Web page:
article
15 December 2010 by Koert Lindijer

Justice has always been a rare commodity in Sudan, and the imminent divorce between North and South Sudan will not necessarily lead to democracy and more human rights. Southern Sudan will be a fragile state and the North will probably become more autocratic. Meanwhile, the war in Darfur may even reignite. 

article
10 February 2010 by -

The 99th edition of the International Justice Tribune is now available. You can read it here.

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IJT 99 contents:

article
19 January 2011 by Mohammed Abdulrahman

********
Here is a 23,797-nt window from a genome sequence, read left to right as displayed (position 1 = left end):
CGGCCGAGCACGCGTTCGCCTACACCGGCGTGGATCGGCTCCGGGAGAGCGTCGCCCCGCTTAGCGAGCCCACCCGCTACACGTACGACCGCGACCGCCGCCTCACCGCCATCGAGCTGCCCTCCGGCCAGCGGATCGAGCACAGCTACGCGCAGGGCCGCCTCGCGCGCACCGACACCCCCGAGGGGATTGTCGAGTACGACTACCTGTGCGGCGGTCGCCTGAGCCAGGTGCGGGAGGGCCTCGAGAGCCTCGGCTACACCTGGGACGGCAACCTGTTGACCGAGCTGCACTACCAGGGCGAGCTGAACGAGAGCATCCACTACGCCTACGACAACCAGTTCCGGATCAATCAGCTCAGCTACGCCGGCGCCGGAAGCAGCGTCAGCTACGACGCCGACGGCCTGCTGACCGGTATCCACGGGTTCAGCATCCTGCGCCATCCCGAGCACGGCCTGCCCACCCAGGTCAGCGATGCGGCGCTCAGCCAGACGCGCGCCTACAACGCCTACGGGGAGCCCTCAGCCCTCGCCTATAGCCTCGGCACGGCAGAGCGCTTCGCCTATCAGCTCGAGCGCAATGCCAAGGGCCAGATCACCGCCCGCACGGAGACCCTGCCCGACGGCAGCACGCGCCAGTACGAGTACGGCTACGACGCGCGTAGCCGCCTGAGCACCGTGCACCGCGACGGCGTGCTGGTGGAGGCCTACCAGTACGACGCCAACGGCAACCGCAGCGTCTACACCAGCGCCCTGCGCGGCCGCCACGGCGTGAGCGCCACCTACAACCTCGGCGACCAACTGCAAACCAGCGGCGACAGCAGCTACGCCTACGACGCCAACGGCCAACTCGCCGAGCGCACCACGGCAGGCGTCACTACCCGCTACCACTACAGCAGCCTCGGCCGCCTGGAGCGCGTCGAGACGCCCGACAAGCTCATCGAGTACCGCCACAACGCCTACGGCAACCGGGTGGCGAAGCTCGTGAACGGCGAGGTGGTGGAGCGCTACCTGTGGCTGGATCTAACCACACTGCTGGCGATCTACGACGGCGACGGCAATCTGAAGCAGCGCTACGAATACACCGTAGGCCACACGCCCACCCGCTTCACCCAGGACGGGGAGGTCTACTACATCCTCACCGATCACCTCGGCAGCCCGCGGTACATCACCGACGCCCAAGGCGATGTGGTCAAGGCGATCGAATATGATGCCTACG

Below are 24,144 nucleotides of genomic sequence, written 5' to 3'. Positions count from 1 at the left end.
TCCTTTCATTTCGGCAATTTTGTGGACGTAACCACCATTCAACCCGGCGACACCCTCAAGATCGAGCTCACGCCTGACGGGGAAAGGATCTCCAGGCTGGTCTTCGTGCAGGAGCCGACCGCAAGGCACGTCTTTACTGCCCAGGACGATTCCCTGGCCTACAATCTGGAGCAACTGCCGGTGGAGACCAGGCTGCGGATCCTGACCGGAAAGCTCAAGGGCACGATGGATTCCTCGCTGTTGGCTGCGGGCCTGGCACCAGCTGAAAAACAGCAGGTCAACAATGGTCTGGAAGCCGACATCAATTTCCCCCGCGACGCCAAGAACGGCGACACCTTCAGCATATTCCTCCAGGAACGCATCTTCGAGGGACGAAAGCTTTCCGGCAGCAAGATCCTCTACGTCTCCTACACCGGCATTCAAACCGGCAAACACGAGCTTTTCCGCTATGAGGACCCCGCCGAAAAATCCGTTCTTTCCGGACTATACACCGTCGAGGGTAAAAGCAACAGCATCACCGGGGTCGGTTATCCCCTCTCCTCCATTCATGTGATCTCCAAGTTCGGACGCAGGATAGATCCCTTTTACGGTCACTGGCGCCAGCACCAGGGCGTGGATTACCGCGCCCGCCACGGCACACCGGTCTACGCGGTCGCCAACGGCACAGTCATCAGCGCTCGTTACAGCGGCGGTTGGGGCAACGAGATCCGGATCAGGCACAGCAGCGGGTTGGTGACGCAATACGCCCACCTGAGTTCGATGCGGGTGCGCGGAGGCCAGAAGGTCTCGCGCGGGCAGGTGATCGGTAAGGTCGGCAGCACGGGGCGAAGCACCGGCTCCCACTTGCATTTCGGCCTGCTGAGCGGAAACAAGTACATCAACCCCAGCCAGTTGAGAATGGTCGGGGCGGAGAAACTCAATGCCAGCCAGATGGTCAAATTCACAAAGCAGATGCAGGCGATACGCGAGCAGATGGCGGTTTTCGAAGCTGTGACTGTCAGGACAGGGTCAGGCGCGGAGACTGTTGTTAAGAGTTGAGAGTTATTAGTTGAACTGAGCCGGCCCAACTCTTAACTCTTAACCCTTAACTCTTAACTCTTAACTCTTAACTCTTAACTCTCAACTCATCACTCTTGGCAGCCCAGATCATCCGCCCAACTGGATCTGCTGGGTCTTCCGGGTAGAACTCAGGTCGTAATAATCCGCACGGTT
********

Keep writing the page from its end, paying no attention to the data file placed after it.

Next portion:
As Southern Sudan takes its final steps towards separating from Khartoum and becoming an independent state, one of its immediate challenges will be how it would deal with international justice issues.

article
06 September 2010 by Koert Lindijer

Many Kenyans were disgusted when Omar al Bashir turned up for a party in Kenya last month to celebrate the country’s new constitution. They were dismayed when authorities failed to arrest the Sudanese president even though the International Criminal Court issued a warrant for his detention. His controversial visit raises the question of whether the Kenyan government, despite signing up to the ICC, is genuine about wanting to cooperate.

Omar al Bashir